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Old 03-07-2023, 07:09 AM   #1
grumpyskeptic
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Why does the UK have almost zero economic growth?


Why does the UK have almost zero economic growth?

https://www.bbc.co.uk/news/business-64661791


In my opinion it is because -

1) In the UK people are considered to be morally bad nasty people if they strive to become wealthy. This would be correct if wealth were a zero-sum game, where getting wealthy meant making others poorer, but if that was true then we would all still be living in the stone-age without any new wealth ever having been created.

If only the state should create wealth, then places like the old Soviet Union and North Korea would be the wealthiest places on earth, and clearly they are not. Disregarding current politics and human rights, in China in recent years the large number of new billionaires and the rocketing living standards of the population is further confirmation that ambitious people create wealth both on the big scale and the small scale.

Another mistaken view is that things naturally get better all by themselves without requiring any effort or thinking by individuals, as if the world was a giant television soap-opera.

Note that rather than super-wealth being suddenly created overnight by some headline-grabbing invention, usually wealth is created quietly gradually and slowly over decades. And the details that directly affect people improve on a small scale by the investment and improvements of individuals, not just the bigger things done by companies or businesses.

2) Getting wealthy requires holding assets for many years or decades and then selling them. Holding working assets is a good thing because their users make use of them and benefit from them, not just the owner. An exception is storing old oil paintings or diamonds etc in a cupboard as an inflation hedge and never benefiting others by putting the money to work.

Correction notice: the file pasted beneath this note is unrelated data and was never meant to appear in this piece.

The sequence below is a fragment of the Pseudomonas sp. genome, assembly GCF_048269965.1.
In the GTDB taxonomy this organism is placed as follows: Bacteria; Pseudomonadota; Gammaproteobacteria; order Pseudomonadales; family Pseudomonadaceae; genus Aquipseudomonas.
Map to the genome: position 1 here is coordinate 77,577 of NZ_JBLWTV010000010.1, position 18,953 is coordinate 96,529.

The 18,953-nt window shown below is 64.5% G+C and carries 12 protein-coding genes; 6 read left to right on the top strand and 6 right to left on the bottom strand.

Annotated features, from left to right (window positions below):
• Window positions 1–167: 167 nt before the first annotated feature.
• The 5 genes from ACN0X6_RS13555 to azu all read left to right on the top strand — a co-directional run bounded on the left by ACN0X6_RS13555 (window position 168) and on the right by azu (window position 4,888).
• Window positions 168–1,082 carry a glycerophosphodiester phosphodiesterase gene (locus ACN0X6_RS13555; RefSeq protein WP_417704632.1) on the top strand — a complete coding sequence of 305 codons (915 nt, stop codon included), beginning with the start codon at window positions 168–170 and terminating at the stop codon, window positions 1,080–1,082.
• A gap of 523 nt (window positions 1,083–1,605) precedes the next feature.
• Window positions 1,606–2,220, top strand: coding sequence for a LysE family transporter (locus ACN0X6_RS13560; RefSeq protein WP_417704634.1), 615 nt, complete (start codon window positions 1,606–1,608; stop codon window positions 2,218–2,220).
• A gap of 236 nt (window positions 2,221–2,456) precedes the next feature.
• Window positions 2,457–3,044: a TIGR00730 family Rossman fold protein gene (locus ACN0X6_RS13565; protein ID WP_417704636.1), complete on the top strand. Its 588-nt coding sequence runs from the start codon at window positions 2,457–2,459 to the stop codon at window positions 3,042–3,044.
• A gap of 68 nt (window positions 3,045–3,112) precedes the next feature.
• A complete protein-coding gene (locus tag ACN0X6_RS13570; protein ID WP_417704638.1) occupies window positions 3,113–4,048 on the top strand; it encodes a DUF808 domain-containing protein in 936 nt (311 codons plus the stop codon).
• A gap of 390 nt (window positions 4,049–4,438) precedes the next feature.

But the high UK capital gains tax of 40% (compared with 20% in the USA) means it is not worth holding assets for decades because the combination of high taxation and inflation (which you are also taxed on) means you end up being poorer in real terms than when you started. So why bother.

3) The bread and circuses ratchet. I have known many able people living entirely on benefits as a career without ever working - or welfare as I believe they call it in North America - and they have all lived in comfortable warm homes with good furniture and more free entertainment than you can shake a stick at. None of them have been underweight, the majority of them have been overweight. I read somewhere recently that 60% of the UK population receive more in benefits than they pay in taxes, and only 40% pay more in taxes than they receive in benefits. Of course if you are on benefits and you smoke, drink, gamble, keep dogs, drive a car, have a lot of subscriptions etc, then you are going to be short of money. Benefits are a ratchet as vote-seeking politicians do not dare lower them or make the eligibility criteria less generous.


Have we all got to be impoverished because politicians think a few voters might suffer from financial envy?

Last edited by grumpyskeptic; 03-09-2023 at 03:44 AM.
 
Old 03-07-2023, 10:01 AM   #2
hitest
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Quote:
Originally Posted by grumpyskeptic View Post
Why does the UK have almost zero economic growth?
Brexit comes to mind. Perhaps a course correction is needed in economic policy?
 
Old 03-07-2023, 11:25 AM   #3
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In answer to your subject only, and not the meat of your post: two things could be involved
  1. Brexit, for reasons that hardly need explanation.